By Robert Parkhurst, Agriculture Greenhouse Gas Markets Director at Environmental Defense Fund
With international trade pressures, low commodity prices, and unpredictable weather patterns, it’s a tough time for agriculture right now. But farmers are now and have always been innovative and resilient – and very resourceful. That’s why a new opportunity might be of interest to corn growers looking for new revenue streams: a U.S. Department of Agriculture (USDA) Natural Resources Conservation Service (NRCS) Conservation Innovation Grant (CIG) is compensating growers who participate in a nitrogen fertilizer management pilot project.
With NRCS funding, Climate Smart Group, the Environmental Defense Fund (EDF), and K·Coe Isom are leading the nitrogen management pilot project that will ultimately determine the feasibility of developing carbon credits by improving nitrogen efficiency on croplands. Corn growers who are implementing or are starting to implement practices that optimize the application of nitrogen to their fields may qualify. If operations qualify, farmers could generate revenue from the resulting carbon credits.
Here are the requirements for growers interested in participating in the pilot effort with NRCS:
- Growing corn over the past five years in corn-corn or six years in corn-soy rotation.
- Starting to implement, or have recently implemented, new nitrogen optimizing practices, such as nitrogen variable rate technology (N VRT), zone mapping, soil testing, remote sensing, slow release fertilizers, use of urease inhibitors, changes to nitrogen source, and others.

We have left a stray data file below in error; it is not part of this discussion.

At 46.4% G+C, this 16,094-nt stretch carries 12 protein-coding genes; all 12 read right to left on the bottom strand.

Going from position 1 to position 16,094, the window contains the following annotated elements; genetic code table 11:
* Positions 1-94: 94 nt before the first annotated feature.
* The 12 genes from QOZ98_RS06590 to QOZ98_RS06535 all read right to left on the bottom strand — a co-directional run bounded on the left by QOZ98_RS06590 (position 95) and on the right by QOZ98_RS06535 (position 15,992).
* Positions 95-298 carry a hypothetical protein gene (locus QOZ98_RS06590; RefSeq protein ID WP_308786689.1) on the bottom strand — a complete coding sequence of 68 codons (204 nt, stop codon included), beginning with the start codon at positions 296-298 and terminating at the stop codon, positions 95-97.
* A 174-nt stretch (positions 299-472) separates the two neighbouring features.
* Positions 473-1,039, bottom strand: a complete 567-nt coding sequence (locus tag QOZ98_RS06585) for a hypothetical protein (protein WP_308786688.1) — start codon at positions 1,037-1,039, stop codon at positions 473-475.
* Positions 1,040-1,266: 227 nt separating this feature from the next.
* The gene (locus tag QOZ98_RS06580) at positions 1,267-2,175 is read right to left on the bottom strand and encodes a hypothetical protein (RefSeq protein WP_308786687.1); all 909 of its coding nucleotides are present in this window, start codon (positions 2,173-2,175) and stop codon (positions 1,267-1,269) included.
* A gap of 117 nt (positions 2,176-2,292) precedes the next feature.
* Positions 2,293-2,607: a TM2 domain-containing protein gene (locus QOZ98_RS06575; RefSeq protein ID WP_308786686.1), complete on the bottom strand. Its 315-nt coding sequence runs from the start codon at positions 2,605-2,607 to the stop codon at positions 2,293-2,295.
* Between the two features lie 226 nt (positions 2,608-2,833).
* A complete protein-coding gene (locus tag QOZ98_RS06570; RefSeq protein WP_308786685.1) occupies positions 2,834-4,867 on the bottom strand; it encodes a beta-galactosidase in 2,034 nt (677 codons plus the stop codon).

- Keeping good records of nitrogen applications.
- Current nitrogen management activities should not be the result of any regulatory mandates.
- Located in the following states: IL, IN, IA, KS, MI, MN, MO, NE, ND, OH, SD, WI.
Qualifying producers who sign an agreement with Climate Smart Group, the project developer for the program, and who provide basic nitrogen application records will receive payment for participating in the pilot project. All information will be kept confidential.
Some operations will have the potential to generate additional payments based on resulting sales of the credits. Climate Smart Group will work with growers to determine potential credit payment levels based on specific situations. Meanwhile, EDF is working to create a system that would guarantee payment for growers, even if the conservation and efficiency practices fail to generate credits due to factors such as the weather.
To help determine eligibility, growers can complete a short assessment.
Like what you’ve read? Check out our Climate Leaders home page, join the conversation in the NFU Climate Leaders Facebook Group, and keep up-to-date with NFU climate action by signing up for the mailing list.